Napolitano to Meet With Border Patrol Agents in Arizona Following Agent’s Murder

December 16, 2010 - 8:55 AM

border agent killed

This undated photo provided by U.S. Customs and Border Protection shows U.S. Border Patrol agent Brian A. Terry, who was shot and killed north of the Arizona-Mexico border on Tuesday, Dec. 14, 2010 while trying to catch bandits who target illegal immigrants. (AP Photo/U.S. Customs and Border Protection, File)

(CNSNews.com) - Homeland Security Secretary Janet Napolitano is going to Arizona on Thursday and Friday to meet with Border Patrol agents following the murder of Agent Brian Terry, press reports said.

Napolitano has called Terry’s murder – at the hands of suspected bandits -- “an unconscionable act of violence against the men and women of the Border Patrol and all those who serve and defend our country.”

She said the U.S. “will leave no stone unturned as we seek justice for the perpetrators.”

Terry,40, was one of several Border Patrol agents who spotted suspected bandits who target illegal immigrants along a smuggling corridor in the Border Patrol's Tucson sector, the busiest gateway for illegal immigrants into the United States.

As CNSNews.com has reported, half of all illegal entries into the United States and half of all of the marijuana smuggled into the United States in fiscal 2010 occurred in the Tucson Sector, which covers 262 miles of the 378-mile-long Arizona-Mexico border.

A Customs and Border Protection spokesperson told CNSNews.com that as of Sept. 30 (the last day of fiscal year 2010), the federal government believed it had achieved "effective control" of 293 miles of the Arizona-Mexico border. The remaining 85 miles of the Arizona-Mexico border that were not under "effective control" are all in the Tucson Sector.

Hours before Agent Terry was killed, Napolitano held a conference call with sheriffs and police chiefs from 30 southwestern border jurisdictions, reminding them that the Department of Homeland Security has committed "unprecedented resources" along the Southwest border over the past year.

Among the highlights touted by Napolitano in Tuesday's conference call:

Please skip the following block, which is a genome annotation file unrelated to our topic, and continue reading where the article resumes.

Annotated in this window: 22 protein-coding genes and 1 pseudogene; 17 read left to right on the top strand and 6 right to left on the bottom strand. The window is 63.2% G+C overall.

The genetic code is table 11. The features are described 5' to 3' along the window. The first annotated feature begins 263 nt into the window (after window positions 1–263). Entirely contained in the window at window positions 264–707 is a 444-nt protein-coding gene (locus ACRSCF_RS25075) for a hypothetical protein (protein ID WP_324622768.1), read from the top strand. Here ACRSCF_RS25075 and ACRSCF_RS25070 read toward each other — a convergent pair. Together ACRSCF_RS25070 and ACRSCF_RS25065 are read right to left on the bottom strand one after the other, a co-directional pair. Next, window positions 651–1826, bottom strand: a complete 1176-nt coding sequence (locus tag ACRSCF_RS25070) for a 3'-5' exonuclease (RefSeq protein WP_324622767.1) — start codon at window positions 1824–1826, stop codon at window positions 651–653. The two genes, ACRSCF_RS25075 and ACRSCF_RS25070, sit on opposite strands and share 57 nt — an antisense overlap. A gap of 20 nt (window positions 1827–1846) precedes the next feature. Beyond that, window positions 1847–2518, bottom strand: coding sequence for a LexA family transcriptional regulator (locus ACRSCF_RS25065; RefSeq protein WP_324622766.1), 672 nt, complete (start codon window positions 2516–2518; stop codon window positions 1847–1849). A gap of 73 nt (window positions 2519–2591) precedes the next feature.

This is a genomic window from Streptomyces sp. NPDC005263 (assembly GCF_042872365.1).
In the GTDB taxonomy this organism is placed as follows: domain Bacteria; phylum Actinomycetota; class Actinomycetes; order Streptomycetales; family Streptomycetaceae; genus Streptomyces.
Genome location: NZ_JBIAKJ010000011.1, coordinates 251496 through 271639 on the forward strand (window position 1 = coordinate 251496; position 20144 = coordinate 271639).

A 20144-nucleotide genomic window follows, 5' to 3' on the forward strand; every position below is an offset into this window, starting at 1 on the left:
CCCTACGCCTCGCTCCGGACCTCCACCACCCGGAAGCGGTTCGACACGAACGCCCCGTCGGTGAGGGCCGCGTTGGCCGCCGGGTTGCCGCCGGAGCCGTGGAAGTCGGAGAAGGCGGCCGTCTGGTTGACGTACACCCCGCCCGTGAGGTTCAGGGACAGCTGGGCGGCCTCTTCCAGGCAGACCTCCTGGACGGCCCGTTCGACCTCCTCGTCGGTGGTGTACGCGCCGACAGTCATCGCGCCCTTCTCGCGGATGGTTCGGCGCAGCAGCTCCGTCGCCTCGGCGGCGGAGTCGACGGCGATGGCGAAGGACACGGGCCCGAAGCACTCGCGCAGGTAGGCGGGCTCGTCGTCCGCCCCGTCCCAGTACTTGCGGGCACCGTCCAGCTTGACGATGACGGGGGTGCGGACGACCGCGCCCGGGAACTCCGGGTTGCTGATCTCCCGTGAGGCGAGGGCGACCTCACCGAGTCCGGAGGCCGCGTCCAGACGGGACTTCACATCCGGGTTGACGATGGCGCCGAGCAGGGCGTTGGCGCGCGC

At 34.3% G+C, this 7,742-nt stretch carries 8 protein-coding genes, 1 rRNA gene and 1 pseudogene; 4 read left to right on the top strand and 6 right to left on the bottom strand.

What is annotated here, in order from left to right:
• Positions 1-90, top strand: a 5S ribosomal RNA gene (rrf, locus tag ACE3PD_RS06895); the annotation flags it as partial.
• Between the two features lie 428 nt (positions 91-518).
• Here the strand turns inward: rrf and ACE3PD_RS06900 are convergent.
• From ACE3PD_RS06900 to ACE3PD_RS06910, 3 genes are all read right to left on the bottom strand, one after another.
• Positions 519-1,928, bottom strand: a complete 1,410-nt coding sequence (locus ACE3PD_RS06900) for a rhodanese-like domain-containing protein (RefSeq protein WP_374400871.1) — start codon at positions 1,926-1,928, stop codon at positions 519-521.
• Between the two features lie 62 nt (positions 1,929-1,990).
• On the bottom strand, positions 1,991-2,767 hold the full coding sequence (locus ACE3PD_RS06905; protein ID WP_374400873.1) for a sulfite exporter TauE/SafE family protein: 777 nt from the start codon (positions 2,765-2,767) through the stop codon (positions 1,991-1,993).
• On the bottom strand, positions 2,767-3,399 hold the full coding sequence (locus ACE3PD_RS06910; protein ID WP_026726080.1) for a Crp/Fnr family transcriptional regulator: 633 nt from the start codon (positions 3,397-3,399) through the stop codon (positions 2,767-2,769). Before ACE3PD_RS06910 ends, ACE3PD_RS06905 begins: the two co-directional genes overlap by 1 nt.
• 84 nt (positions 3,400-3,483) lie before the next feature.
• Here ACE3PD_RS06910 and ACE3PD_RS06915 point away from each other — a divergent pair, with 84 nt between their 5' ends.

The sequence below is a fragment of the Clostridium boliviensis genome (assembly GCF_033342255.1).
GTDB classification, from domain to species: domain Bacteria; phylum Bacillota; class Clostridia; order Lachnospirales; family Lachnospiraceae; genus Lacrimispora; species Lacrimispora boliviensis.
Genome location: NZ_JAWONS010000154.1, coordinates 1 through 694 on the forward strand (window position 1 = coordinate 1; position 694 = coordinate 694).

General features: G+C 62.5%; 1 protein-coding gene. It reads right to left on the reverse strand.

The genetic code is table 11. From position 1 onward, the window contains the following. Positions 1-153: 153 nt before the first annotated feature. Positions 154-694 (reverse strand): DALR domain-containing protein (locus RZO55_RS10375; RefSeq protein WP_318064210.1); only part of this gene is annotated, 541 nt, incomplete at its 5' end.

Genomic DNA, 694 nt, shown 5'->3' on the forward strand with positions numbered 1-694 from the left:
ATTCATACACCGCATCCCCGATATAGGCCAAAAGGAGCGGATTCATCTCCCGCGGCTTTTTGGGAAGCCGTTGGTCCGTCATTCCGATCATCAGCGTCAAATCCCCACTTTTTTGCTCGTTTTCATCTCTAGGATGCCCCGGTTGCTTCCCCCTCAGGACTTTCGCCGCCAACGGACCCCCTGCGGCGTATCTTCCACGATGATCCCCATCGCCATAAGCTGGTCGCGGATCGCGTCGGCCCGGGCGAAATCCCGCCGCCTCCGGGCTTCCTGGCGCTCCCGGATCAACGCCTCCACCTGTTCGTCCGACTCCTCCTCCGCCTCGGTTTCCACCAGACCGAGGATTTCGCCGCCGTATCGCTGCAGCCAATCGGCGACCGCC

-- The number of Border Patrol agents has doubled from approximately 10,000 in 2004 to more than 20,500 today;

-- ICE has begun screening 100 percent of southbound rail shipments for illegal weapons, drugs, and cash;

-- DHS has expanded the Secure Communities initiative—which uses biometric information to identify and remove criminal aliens in state prisons and local jails—from 14 jurisdictions in 2008 to more than 800 today, including all jurisdictions along the Southwest border.

-- In fiscal year 2010, ICE set a record for overall removals of illegal aliens. Half of those removed—more than 195,000—were convicted criminals.

Arizona Gov. Jan Brewer, in a statement posted on her Web site, said Terry's murder is a shocking and saddening reminder of the danger on the nation's borders:

"Although we needed no reminder of the ever increasing dangers along our southern border, this tragedy serves as stark notice that the threats facing all who serve in protecting our state and nation are real, and are increasing on a daily basis.

“We need to pray for all those in uniform who perform duties that allow us to live in a safe and secure land. We must never become insensitive to the risks and sacrifices made by men and women who help ensure our freedom and liberty whether they serve in Iraq, Afghanistan, along our international borders, our local communities, our correctional facilities, or anywhere in which dangers and difficulties are unpredictable but real," Brewer said.

Also see:
Half of All Illegal Entries Into U.S. in 2010 Came Through One Sector of AZ Border, Says Border Patrol (Dec. 15, 2010)